Ed Asquith (who noted he was sat in the UKIP chair) lol. (replaced Alan Deacon (ill) as Member of the Public) gave a quite impressive view of global economics, his thoughts on the Ukraine and Eastern Europe that he had visited last year, and came accross as pro European, we need to be part of it.
The Chair then reiterated some items on the FsB manifesto 1. attention on late payments with bigger firms paying up to 90 days. 2. Economic Growth. 3. Support for Digital Business. and opened up the debate to questions:
Pam - when we joined the EU we voted for free trade, a free market not rules and regulations
Tory - yes we want a single market, we want to trade with Europe but in the easiest way possible. We want to cherry pick the trade agreements we need. Switzerland and Norway are out of the EU but still maintain trading agreements.
Lib Dem - Regulations are created for a level playing field, whilst Switzerland and Norway do trade with Europe they do not have a say. There are 28 organisations to comply with, cherry picking would cause chaos. You can't reform Europe by walking away.
Tory - The OEJU thinks small first. it is not expensive and not complicated.
Green - It is not just business' that find the regulations onerous, the organisations that implement them do too. The notion of Free Trade is the mantra that all free trade is a good thing. What about the Sovereignty of the UK? Right now the UK and the USA are forming a Treaty to change the laws for free trade.
Labour - Can we go back to (just) trade agreements? We have changed, the world has evolved. There should be no either IN or OUT to make reforms. If we come out we would have to set up bi-lateral agreements. Would we get a better deal? How would we continue to trade?
Tory Boy - Nonsense, it would take 2 years to come out. Your Govt (Lab) introduced that mechanism, our financial recovery is working .... (all Labours fault?) ... It is morally repungent that we cannot have a referendum
Green - We need investment into the UK, I was at a German trade delegation, they say there is no policial stability in the UK, we change the laws every five minutes. If they invest in the UK should that be dependent on what is headlining in the Daily Mail or some other knee-jerk reaction to change the playing field?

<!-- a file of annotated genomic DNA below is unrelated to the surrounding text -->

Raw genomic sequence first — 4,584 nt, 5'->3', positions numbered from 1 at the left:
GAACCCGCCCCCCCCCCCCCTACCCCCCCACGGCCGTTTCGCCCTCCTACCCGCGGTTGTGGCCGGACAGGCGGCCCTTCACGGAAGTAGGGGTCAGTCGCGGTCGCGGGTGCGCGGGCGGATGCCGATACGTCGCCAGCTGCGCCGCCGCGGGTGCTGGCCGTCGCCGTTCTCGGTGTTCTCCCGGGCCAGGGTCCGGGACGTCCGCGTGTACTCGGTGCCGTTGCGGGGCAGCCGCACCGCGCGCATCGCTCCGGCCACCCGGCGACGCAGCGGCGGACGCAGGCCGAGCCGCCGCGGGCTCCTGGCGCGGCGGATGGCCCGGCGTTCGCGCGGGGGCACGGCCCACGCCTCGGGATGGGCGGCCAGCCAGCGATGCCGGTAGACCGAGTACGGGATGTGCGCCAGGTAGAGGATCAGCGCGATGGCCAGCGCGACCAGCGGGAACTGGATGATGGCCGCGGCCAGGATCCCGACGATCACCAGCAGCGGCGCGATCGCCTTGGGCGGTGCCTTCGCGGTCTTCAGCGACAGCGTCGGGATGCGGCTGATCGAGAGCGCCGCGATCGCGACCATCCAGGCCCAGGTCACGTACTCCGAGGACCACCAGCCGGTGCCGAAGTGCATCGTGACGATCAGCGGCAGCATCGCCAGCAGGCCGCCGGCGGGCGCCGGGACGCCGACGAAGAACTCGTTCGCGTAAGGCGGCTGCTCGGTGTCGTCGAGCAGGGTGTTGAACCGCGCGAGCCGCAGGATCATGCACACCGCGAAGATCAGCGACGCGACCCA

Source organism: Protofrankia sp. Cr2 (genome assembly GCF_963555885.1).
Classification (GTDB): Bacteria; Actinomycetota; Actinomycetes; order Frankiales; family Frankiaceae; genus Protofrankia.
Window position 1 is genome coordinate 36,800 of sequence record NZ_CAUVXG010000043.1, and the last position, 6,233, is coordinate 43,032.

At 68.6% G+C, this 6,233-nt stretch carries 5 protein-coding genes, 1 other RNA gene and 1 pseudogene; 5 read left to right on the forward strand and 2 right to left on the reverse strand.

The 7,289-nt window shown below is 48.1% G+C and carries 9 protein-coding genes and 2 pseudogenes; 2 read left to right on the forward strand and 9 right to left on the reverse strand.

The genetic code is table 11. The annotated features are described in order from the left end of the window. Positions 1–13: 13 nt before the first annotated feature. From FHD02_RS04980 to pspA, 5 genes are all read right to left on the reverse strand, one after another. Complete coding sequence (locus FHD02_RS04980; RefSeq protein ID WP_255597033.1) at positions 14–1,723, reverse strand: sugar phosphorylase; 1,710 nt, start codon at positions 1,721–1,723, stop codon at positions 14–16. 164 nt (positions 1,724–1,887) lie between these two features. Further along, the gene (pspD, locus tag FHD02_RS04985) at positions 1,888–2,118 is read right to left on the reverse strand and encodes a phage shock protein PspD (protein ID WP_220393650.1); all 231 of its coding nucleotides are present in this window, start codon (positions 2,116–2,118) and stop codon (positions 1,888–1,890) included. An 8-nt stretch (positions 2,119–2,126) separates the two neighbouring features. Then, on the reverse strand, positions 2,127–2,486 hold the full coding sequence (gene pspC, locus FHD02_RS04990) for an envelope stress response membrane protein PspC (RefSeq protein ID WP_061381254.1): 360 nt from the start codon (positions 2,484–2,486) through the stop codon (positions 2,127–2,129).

Tory - investment in the UK is at an all time high .... Hitachi. we need a tax on consumption look at our taxation polices to create a level playing field ...
Green - If it is that morally repungent then why not deal with it (referendum) now?
Ed Asquith - The question of Sovereignty - and going back to 1956, the geopolitical influences have changed. look at the Ukraine in the last year, not part of the European Union but Eurpean money has been going there. The Media, even the BBC coverage is so ignorant of what is going on globally.
Q; Where is the vision, what do you see for the future of Europe?
Labour - I thought we were here to talk about business.
Tory - The Govt has a vision for the future for trade, to create jobs and break down the barriers.
Lib Dem - agreed with the Green Party and mentioned something about the Wombles. Let me be honest here, people vote for things that are going to benefit themselves. If you want change then you cannot be on the outside looking in.
Q. Colin Challen - (directed at Tory) - What is the benefit of ditching standards? We don't even know which standards you are ditching. To make it easy. Name just 3 standards that you want to ditch. What 3 standards do you want to get rid of?